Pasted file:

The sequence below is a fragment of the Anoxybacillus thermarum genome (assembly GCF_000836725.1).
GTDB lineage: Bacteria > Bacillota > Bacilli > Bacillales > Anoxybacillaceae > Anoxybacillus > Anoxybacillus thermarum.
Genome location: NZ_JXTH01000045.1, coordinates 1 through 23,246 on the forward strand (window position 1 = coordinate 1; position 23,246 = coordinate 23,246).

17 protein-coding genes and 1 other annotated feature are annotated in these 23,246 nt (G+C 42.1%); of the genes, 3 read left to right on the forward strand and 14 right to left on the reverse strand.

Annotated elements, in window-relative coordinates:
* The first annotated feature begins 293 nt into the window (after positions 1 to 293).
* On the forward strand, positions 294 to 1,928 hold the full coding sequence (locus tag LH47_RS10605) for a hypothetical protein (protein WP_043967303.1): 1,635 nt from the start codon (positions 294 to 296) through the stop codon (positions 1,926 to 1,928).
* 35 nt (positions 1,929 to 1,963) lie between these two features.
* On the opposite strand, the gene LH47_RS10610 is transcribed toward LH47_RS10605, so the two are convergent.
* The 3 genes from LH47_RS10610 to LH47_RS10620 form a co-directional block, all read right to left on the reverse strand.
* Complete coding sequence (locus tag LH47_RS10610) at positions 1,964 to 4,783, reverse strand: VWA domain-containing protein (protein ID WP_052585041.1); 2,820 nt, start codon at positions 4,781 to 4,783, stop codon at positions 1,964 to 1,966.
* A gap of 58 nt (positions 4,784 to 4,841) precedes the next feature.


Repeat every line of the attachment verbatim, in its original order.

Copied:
The sequence below is a fragment of the Anoxybacillus thermarum genome (assembly GCF_000836725.1).
GTDB lineage: Bacteria > Bacillota > Bacilli > Bacillales > Anoxybacillaceae > Anoxybacillus > Anoxybacillus thermarum.
Genome location: NZ_JXTH01000045.1, coordinates 1 through 23,246 on the forward strand (window position 1 = coordinate 1; position 23,246 = coordinate 23,246).

17 protein-coding genes and 1 other annotated feature are annotated in these 23,246 nt (G+C 42.1%); of the genes, 3 read left to right on the forward strand and 14 right to left on the reverse strand.

Annotated elements, in window-relative coordinates:
* The first annotated feature begins 293 nt into the window (after positions 1 to 293).
* On the forward strand, positions 294 to 1,928 hold the full coding sequence (locus tag LH47_RS10605) for a hypothetical protein (protein WP_043967303.1): 1,635 nt from the start codon (positions 294 to 296) through the stop codon (positions 1,926 to 1,928).
* 35 nt (positions 1,929 to 1,963) lie between these two features.
* On the opposite strand, the gene LH47_RS10610 is transcribed toward LH47_RS10605, so the two are convergent.
* The 3 genes from LH47_RS10610 to LH47_RS10620 form a co-directional block, all read right to left on the reverse strand.
* Complete coding sequence (locus tag LH47_RS10610) at positions 1,964 to 4,783, reverse strand: VWA domain-containing protein (protein ID WP_052585041.1); 2,820 nt, start codon at positions 4,781 to 4,783, stop codon at positions 1,964 to 1,966.
* A gap of 58 nt (positions 4,784 to 4,841) precedes the next feature.